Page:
One of the biggest uncertainties facing cryptocurrencies is their legal status and the prospect of future financial regulation. With the Internal Revenue Service (IRS) providing minimal tax guidance, cryptocurrency users and investors have been largely operating in a gray area for the past several years. One of the biggest questions to face cryptocurrency investors was whether cryptocurrencies are considered securities or commodities. The answer to that question has profound ramifications for users, businesses, and investors. And now we may have a little more clarity.
The Chairman of the Commodity Futures Trading Commission (CFTC) made it clear in a recent talk that neither Bitcoin nor Ether are securities, but rather commodities. The CFTC has always been of the opinion that Bitcoin wasn’t a security, but Ether was another story altogether due to the nature of its creation and dispersal. Chairman Heath Tarbert also tackled the issue of hard forks, that each hard fork that resulted in a new crypto-coin would retain the commodity nature of its underlying parent cryptocurrency unless some other issue crept up.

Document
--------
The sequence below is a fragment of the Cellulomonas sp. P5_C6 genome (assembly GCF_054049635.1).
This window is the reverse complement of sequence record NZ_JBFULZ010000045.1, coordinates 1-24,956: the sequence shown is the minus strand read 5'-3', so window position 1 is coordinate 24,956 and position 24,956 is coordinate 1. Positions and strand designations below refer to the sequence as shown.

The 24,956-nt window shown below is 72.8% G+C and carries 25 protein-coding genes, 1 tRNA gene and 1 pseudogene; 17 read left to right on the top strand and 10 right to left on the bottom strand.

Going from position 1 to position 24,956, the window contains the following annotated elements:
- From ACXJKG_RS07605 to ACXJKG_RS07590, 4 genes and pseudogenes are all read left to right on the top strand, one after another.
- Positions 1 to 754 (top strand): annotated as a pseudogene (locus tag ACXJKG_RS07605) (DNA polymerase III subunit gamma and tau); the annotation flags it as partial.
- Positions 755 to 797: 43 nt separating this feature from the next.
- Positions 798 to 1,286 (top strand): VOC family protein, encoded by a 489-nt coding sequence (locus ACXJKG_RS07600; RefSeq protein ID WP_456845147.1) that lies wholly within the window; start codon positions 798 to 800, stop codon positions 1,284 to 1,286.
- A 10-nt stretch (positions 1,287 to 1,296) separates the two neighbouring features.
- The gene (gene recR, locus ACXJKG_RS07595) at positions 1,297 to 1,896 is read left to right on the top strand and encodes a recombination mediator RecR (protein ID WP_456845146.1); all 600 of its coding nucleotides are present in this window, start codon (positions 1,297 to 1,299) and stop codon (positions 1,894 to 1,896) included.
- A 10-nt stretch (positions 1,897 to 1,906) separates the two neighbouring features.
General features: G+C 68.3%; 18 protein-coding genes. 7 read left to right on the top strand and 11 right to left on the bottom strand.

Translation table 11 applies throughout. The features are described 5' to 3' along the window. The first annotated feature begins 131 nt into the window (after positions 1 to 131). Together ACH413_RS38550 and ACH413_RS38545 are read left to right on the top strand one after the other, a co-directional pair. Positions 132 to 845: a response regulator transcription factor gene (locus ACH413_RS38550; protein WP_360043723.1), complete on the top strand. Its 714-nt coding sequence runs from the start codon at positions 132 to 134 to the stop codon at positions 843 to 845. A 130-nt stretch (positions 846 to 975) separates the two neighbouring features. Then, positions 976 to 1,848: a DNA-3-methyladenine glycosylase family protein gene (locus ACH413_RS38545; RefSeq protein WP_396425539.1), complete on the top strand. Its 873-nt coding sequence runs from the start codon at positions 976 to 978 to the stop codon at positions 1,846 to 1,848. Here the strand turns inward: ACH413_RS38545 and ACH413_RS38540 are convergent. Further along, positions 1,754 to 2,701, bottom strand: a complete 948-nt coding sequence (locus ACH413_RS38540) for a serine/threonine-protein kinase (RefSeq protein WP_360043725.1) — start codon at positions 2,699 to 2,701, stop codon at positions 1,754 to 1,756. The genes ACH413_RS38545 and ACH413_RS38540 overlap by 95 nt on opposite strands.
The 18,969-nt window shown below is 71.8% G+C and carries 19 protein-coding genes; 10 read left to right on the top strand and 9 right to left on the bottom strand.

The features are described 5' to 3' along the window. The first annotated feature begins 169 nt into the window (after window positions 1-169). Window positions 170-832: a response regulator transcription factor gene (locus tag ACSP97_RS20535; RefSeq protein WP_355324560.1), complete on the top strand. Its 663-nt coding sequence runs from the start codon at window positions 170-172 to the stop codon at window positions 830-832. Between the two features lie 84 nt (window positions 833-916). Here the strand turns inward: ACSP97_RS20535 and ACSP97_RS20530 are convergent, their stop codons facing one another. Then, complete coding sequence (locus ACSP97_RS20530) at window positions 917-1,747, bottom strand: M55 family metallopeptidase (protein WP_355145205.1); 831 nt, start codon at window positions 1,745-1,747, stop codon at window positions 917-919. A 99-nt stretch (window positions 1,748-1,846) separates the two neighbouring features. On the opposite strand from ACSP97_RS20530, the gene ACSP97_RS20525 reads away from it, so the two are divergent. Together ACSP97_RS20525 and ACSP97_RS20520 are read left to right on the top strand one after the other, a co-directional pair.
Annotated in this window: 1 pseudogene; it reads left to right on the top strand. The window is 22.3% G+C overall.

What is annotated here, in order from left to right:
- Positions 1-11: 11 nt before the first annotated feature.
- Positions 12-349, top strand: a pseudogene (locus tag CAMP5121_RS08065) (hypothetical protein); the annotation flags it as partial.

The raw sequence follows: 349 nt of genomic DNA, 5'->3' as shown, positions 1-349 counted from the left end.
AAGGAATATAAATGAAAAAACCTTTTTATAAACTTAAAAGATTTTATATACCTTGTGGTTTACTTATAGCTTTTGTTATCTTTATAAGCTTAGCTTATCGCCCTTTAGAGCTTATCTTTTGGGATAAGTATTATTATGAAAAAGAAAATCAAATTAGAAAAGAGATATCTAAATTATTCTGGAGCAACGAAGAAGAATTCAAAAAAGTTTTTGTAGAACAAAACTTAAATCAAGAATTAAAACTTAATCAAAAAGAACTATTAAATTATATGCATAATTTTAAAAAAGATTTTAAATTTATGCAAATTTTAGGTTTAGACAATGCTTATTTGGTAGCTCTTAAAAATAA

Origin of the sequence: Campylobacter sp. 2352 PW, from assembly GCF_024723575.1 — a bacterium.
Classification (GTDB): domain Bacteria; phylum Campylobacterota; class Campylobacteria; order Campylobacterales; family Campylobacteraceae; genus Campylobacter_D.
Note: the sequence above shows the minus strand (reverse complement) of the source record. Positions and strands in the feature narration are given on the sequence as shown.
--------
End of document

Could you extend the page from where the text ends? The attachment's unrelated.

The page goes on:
According to Tarbert, the CFTC is working with the Securities and Exchange Commission (SEC) to flesh out details surrounding regulation of Bitcoin and Ether. The CFTC is also looking at Facebook’s planned Libra cryptocurrency, attempting to determine whether it too is a security or a commodity.
While many cryptocurrency users and investors may feel that the distinction isn’t an important one, the difference between commodities and securities affects who can offer them for sale, how they are purchased, what types of derivative and futures contracts can be offered and where, etc. It’s a distinction with very important differences.
Any cryptocurrency that ends up being classified as a security is going to have a very tough time making headway against commodity cryptocurrencies such as Bitcoin and Ether. Thankfully Bitcoin’s status as a commodity is assured, which means that those who invest in Bitcoin don’t have much to worry about.